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When the chips are down


By Simon Gentry

The Prime Minister is spending time this week speaking to leaders on the Continent in an effort to persuade them not to seize UK-bound Covid vaccines.

The effort comes ahead of a European Council meeting on Thursday which may see the EU decide to ban the export of what they believe to be vaccine they had ordered.  The EU’s position is that it had placed orders with AstraZeneca and that the company has not delivered the ordered quantities.  The EU believe ‘their’ orders may have been diverted to the UK and they want that to stop. The fact that they have been, well, erratic - at best - in their attitudes towards the AZ jab is well documented but doesn’t solve the Prime Minister’s problem.

As with PPE at the start of the pandemic, there is now a worldwide scramble to secure vaccine supply.  Governments that succeed can expect their economies to bounce back. Those that fail, will suffer the fallout at the ballot box. And that may be putting it mildly.  Germany has a national election in September and the French Presidential election is looming. The prospects for the ruling parties in both countries are not good.

Boris Johnson’s prospects are better. There are some rebels on the Tory backbenchers who are agitating for an early end to the lockdown in England, but neither they nor the Opposition are achieving much traction with anyone outside the Westminster bubble.  He should be set fair.

The fact that the UK is dependent on other countries for its vaccine supply is, however, keeping the lights on in Downing Street.  And so it should. A ‘bump’ in production at the Serum Institute in India, which is manufacturing the Oxford/AZ vaccine for us and a host of other countries in addition to India itself, will see our vaccination rates fall in April. Alternative plants are located in the EU and supply from those factories could be snatched away if the EU Council want them (although they reportedly already have 14 million doses sitting unused). As they teeter on the edge of the abyss, no foreign government can be trusted not to use their domestic supply for their own people.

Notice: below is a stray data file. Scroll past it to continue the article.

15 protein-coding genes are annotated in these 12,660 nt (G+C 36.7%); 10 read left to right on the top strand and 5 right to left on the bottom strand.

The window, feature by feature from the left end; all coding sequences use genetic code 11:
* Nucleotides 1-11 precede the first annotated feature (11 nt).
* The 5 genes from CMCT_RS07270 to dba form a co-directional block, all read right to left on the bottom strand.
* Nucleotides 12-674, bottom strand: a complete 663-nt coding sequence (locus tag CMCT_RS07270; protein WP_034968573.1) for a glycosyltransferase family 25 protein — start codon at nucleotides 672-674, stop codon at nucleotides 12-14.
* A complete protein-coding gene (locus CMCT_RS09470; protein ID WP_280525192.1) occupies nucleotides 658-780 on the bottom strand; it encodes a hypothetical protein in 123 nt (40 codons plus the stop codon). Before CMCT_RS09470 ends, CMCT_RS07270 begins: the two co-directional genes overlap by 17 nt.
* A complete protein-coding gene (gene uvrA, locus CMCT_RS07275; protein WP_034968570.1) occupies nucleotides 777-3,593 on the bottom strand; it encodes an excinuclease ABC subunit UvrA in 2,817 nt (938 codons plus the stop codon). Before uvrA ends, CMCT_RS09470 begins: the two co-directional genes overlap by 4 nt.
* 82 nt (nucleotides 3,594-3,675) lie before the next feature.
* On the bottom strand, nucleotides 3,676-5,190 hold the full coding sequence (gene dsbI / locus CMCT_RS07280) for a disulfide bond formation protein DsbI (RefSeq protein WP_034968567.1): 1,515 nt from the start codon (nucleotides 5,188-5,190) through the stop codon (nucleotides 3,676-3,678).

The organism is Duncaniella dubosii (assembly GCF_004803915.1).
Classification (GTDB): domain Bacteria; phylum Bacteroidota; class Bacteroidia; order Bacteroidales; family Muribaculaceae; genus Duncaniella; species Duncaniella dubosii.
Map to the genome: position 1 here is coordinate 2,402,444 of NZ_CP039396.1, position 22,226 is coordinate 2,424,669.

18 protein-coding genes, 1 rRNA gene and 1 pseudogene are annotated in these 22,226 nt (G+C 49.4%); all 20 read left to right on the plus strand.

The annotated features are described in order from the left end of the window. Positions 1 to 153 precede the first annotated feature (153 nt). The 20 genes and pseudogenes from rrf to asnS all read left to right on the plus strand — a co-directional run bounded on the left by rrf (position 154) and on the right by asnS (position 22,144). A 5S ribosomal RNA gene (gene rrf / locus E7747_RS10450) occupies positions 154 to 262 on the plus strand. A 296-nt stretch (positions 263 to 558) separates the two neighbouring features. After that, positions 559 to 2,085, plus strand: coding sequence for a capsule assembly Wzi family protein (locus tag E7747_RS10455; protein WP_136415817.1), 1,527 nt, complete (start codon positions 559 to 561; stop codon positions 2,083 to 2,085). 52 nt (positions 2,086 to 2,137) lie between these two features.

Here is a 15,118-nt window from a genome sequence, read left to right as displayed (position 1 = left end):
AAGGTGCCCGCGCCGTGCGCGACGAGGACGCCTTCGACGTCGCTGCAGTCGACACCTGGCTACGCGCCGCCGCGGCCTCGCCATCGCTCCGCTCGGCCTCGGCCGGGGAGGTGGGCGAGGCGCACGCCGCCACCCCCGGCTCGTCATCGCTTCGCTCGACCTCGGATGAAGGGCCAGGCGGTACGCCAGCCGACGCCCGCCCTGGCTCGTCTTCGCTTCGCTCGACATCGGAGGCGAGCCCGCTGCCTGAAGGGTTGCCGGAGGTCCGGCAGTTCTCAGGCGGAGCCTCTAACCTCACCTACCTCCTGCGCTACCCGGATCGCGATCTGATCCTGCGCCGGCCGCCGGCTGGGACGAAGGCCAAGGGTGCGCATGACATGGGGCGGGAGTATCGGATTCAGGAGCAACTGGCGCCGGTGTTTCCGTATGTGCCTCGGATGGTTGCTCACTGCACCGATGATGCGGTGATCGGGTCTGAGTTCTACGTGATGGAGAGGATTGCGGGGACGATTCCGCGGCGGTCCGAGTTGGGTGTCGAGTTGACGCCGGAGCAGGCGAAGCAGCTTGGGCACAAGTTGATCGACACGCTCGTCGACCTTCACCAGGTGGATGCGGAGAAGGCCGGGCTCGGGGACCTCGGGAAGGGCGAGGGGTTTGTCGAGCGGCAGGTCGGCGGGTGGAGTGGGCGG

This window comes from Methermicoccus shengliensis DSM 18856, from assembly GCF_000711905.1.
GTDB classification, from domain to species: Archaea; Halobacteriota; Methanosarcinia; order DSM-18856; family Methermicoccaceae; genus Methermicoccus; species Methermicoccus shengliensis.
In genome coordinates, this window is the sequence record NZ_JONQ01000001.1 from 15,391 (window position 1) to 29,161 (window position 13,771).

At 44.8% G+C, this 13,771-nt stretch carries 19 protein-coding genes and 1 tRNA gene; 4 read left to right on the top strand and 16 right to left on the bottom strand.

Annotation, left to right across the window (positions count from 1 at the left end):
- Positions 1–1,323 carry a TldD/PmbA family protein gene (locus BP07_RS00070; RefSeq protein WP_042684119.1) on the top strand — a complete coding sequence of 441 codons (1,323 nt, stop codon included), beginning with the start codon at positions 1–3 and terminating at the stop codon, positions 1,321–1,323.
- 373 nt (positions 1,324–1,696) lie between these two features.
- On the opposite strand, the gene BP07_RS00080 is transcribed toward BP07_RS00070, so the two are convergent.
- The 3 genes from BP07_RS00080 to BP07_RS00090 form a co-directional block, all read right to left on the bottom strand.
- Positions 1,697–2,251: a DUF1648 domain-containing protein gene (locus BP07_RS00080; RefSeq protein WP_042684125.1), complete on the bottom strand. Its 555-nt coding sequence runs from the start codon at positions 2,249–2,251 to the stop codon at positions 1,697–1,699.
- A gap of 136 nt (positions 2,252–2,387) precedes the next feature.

Until recently nobody gave much thought to where things came from.  In the heyday of globalisation it wasn’t supposed to matter.  It certainly mattered this time last year as NHS Procurement in Birmingham signed contract after contract for PPE supplies that never turned - up because they were auctioned to the highest bidder at the Chinese factory gate - or were of such poor quality that they were unusable. The same risks happening to vaccines in the coming months, but the stakes this time are even higher.

Ensuring domestic supply of products of strategic importance was in the wake of WWII considered a national priority.  Indeed, there was even a sophisticated and deeply corporatist pharmaceutical payment scheme which successfully resulted in the UK having a strong domestic medicines research and manufacturing base.   That scheme is now a shadow of its former self, but both AstraZeneca and GlaxoSmithKline are echoes of that policy.  Neither had significant vaccine manufacturing capacity in the UK before the pandemic which has left us exposed.  Orders may have been placed and contracts signed, but when a crisis occurs, its every government for itself.  The UK’s problem will be resolved in time because the government gave the greenlight – and the cash – to build more manufacturing capacity early last year.  A far-sighed decision that I hope they will get credit for in time.

Pharmaceuticals and PPE are not uniquely important.  There are many other products which in time of international crisis would damage or even paralyse our economy and society.  With the world now as unstable as it ever was the ongoing review of those dependencies and what the government does about them could not be more important.

Companies and industries would be well advised to study their own supply chains and consider how they might fill any gaps that might appear in a crisis.  They should also expect government to be quietly making discreet enquiries.  Right throughout government, across diverse departments, lessons are being learnt and new questions are being asked.